Some of the older junkyards can really make you wonder, “Why would someone scrap these old cars?!” What is important to remember with some of these old yards is that when many of the vehicles were scrapped, they were far from being considered a classic. Decades would pass before anyone would show interest in restoring one, often to the point where these cars and trucks become too far gone to travel down a road again.
In 1958, George opened Friendship Auto Salvage in New Jersey’s Pinelands. Today, his son, Jim, continues operating the family business.
“My father started this in 1958,” Jim says. “The funny part about it is, the field way in the back, with oldest cars, is the newest field. That field was made in 1966.”
The deeper back into the woods, the older the vehicles get, and the more faded and rusted and rotted they get. Over a half-century of weather and wildlife claiming discarded cars and trucks once brand new off the assembly line to a showroom floor before racking up the miles. Somewhere along that road, they reached a resting place, left within a collection of shells, parts long removed, paint long faded, reminders of a time gone by.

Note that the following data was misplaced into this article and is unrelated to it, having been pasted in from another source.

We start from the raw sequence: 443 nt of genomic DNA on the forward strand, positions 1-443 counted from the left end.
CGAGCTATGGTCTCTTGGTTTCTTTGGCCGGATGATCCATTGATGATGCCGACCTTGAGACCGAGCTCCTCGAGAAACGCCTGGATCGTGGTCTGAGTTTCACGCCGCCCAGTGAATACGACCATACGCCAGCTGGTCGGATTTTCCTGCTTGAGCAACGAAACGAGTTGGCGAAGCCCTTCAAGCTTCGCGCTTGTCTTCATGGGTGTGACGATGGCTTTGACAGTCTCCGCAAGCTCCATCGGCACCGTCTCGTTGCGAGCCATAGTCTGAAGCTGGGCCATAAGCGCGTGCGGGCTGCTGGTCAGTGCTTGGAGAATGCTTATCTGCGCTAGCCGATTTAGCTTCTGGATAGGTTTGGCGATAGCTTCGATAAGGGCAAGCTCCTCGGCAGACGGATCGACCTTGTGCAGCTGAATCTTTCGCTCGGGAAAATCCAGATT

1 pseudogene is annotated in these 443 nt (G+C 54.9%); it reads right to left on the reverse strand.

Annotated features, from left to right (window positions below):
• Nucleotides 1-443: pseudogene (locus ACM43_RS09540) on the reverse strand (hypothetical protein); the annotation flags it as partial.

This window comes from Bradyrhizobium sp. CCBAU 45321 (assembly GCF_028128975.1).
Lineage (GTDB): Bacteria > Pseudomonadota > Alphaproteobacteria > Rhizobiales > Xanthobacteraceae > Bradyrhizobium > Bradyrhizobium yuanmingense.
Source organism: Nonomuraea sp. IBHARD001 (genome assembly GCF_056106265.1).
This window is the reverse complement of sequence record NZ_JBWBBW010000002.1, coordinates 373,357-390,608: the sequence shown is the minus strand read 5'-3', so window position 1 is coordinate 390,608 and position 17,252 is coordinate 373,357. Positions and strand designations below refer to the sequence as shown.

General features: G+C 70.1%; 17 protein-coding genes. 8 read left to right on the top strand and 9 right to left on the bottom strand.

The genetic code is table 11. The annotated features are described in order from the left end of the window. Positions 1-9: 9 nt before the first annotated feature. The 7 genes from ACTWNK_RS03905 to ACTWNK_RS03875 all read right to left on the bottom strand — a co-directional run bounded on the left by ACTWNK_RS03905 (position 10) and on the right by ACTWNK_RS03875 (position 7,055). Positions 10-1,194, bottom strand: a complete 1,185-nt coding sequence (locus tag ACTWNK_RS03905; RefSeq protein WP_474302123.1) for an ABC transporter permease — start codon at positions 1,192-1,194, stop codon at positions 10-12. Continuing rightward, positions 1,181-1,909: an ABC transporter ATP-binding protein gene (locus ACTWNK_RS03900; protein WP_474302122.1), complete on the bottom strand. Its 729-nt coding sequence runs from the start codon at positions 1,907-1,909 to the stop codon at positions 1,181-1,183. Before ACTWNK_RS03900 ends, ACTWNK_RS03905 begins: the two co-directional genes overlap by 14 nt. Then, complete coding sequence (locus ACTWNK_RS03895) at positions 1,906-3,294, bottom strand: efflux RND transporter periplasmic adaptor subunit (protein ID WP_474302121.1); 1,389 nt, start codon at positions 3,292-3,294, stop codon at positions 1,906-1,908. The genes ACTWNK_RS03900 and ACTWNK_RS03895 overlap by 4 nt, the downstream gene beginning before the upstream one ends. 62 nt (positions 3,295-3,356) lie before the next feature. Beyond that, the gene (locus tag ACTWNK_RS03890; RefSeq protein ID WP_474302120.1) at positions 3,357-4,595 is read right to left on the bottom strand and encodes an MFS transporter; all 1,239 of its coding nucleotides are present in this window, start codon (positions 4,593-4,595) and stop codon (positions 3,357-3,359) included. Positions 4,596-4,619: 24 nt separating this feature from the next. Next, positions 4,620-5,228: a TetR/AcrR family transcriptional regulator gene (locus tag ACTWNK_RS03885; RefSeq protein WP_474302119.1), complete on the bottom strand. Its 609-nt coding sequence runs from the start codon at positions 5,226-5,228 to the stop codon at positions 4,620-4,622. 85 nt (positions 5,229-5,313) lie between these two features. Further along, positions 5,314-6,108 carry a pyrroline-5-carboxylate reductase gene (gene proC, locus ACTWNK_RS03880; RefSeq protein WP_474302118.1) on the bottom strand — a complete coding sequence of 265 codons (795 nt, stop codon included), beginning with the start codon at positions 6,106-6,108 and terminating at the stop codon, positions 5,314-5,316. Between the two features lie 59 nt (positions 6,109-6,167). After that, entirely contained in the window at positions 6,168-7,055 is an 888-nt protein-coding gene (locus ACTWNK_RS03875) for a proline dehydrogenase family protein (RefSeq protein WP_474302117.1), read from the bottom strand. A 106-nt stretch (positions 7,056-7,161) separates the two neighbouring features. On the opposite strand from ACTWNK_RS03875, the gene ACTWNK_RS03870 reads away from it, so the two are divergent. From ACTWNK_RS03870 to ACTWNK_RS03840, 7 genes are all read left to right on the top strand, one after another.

These cars and trucks, left alone, left outdoors, left to let time and nature take their toll, can make one wonder just how many of these machines did not make it long enough to be photographed today, in any condition. Some cars get preserved, some get restored, some get left alone and forgotten, but so many others met their fate at the crusher, stripped of parts and sold as scrap. As sad a reminder these old faded automobiles can be, there is a beauty in the life they still live in their environments, as environments, as homes to animals and insects, as a part of the surroundings they had been left within, claimed by the land.